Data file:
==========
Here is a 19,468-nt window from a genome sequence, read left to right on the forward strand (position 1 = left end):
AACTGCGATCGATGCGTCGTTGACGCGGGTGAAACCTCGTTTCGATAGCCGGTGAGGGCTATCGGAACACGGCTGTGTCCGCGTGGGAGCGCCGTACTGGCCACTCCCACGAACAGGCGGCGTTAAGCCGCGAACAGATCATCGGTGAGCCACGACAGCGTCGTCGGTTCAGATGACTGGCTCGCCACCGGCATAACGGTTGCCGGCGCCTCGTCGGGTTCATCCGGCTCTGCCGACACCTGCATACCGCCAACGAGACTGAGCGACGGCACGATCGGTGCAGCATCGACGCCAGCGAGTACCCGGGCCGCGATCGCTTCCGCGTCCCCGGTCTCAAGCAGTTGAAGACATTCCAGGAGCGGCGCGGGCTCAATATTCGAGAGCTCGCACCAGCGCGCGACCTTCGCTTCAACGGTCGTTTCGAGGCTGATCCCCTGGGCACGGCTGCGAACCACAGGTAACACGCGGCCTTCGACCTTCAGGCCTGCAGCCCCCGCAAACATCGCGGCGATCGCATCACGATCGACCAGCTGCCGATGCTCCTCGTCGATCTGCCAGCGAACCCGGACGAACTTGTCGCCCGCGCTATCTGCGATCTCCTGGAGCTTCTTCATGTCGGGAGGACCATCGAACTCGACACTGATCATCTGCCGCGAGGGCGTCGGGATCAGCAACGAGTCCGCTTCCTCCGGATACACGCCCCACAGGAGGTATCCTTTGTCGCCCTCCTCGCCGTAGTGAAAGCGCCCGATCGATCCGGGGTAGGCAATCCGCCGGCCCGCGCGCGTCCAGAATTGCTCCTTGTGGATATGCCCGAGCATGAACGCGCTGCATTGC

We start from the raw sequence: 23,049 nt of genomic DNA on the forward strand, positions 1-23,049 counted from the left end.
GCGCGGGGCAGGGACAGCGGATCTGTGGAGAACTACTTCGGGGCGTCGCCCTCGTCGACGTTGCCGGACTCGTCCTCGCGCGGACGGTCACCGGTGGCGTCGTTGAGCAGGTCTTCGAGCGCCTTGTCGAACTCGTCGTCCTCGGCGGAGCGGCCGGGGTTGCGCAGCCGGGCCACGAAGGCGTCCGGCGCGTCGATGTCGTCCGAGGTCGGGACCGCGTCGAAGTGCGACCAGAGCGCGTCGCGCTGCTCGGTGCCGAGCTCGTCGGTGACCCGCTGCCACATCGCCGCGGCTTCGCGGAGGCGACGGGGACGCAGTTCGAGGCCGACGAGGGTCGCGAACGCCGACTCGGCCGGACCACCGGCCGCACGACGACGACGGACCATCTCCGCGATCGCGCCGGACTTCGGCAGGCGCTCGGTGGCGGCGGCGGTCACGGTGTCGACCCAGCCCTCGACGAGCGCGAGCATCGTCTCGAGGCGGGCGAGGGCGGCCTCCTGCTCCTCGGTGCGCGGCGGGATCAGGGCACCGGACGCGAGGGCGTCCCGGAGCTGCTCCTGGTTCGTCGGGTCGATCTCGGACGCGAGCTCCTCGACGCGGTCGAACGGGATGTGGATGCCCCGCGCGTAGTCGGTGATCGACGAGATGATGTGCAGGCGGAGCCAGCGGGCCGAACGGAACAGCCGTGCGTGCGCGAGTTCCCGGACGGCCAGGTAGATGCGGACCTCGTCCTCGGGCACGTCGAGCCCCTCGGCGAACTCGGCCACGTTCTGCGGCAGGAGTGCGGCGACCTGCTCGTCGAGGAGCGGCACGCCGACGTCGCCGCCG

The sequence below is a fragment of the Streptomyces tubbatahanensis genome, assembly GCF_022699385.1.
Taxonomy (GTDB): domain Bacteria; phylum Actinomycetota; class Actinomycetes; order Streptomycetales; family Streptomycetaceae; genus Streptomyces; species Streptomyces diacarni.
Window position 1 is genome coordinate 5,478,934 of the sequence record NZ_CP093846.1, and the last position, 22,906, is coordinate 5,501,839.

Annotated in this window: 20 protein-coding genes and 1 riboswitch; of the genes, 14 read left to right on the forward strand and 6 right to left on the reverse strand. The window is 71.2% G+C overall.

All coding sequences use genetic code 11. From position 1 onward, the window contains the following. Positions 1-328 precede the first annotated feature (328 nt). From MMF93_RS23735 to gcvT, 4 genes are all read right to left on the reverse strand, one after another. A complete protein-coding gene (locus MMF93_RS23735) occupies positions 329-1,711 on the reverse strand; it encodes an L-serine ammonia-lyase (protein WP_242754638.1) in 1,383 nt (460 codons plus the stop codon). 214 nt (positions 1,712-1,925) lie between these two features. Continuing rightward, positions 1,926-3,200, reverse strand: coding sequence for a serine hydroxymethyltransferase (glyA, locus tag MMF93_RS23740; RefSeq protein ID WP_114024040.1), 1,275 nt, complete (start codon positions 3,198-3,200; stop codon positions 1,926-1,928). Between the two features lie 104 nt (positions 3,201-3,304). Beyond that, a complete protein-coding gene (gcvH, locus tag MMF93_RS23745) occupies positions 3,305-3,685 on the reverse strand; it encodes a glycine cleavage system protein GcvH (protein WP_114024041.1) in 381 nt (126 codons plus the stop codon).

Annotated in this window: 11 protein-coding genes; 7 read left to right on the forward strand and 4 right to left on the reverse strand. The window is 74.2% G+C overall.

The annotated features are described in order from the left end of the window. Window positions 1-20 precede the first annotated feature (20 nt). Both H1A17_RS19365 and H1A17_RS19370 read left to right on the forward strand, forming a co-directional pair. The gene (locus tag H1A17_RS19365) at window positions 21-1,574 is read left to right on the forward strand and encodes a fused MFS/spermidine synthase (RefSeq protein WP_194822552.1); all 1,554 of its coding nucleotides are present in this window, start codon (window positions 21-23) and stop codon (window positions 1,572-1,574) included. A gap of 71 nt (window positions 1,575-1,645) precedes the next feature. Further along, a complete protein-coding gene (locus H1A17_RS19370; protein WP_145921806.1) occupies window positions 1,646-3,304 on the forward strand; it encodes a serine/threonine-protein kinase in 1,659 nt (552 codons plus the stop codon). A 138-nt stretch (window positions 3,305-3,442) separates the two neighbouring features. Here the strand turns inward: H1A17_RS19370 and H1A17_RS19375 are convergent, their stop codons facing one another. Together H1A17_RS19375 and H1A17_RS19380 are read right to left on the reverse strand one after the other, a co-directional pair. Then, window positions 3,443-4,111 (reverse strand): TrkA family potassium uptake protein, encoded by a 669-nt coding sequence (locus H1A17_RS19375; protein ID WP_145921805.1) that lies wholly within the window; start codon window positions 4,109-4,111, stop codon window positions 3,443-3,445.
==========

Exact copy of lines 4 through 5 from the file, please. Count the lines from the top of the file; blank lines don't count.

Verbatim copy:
GCGCGGGGCAGGGACAGCGGATCTGTGGAGAACTACTTCGGGGCGTCGCCCTCGTCGACGTTGCCGGACTCGTCCTCGCGCGGACGGTCACCGGTGGCGTCGTTGAGCAGGTCTTCGAGCGCCTTGTCGAACTCGTCGTCCTCGGCGGAGCGGCCGGGGTTGCGCAGCCGGGCCACGAAGGCGTCCGGCGCGTCGATGTCGTCCGAGGTCGGGACCGCGTCGAAGTGCGACCAGAGCGCGTCGCGCTGCTCGGTGCCGAGCTCGTCGGTGACCCGCTGCCACATCGCCGCGGCTTCGCGGAGGCGACGGGGACGCAGTTCGAGGCCGACGAGGGTCGCGAACGCCGACTCGGCCGGACCACCGGCCGCACGACGACGACGGACCATCTCCGCGATCGCGCCGGACTTCGGCAGGCGCTCGGTGGCGGCGGCGGTCACGGTGTCGACCCAGCCCTCGACGAGCGCGAGCATCGTCTCGAGGCGGGCGAGGGCGGCCTCCTGCTCCTCGGTGCGCGGCGGGATCAGGGCACCGGACGCGAGGGCGTCCCGGAGCTGCTCCTGGTTCGTCGGGTCGATCTCGGACGCGAGCTCCTCGACGCGGTCGAACGGGATGTGGATGCCCCGCGCGTAGTCGGTGATCGACGAGATGATGTGCAGGCGGAGCCAGCGGGCCGAACGGAACAGCCGTGCGTGCGCGAGTTCCCGGACGGCCAGGTAGATGCGGACCTCGTCCTCGGGCACGTCGAGCCCCTCGGCGAACTCGGCCACGTTCTGCGGCAGGAGTGCGGCGACCTGCTCGTCGAGGAGCGGCACGCCGACGTCGCCGCCG

The sequence below is a fragment of the Streptomyces tubbatahanensis genome, assembly GCF_022699385.1.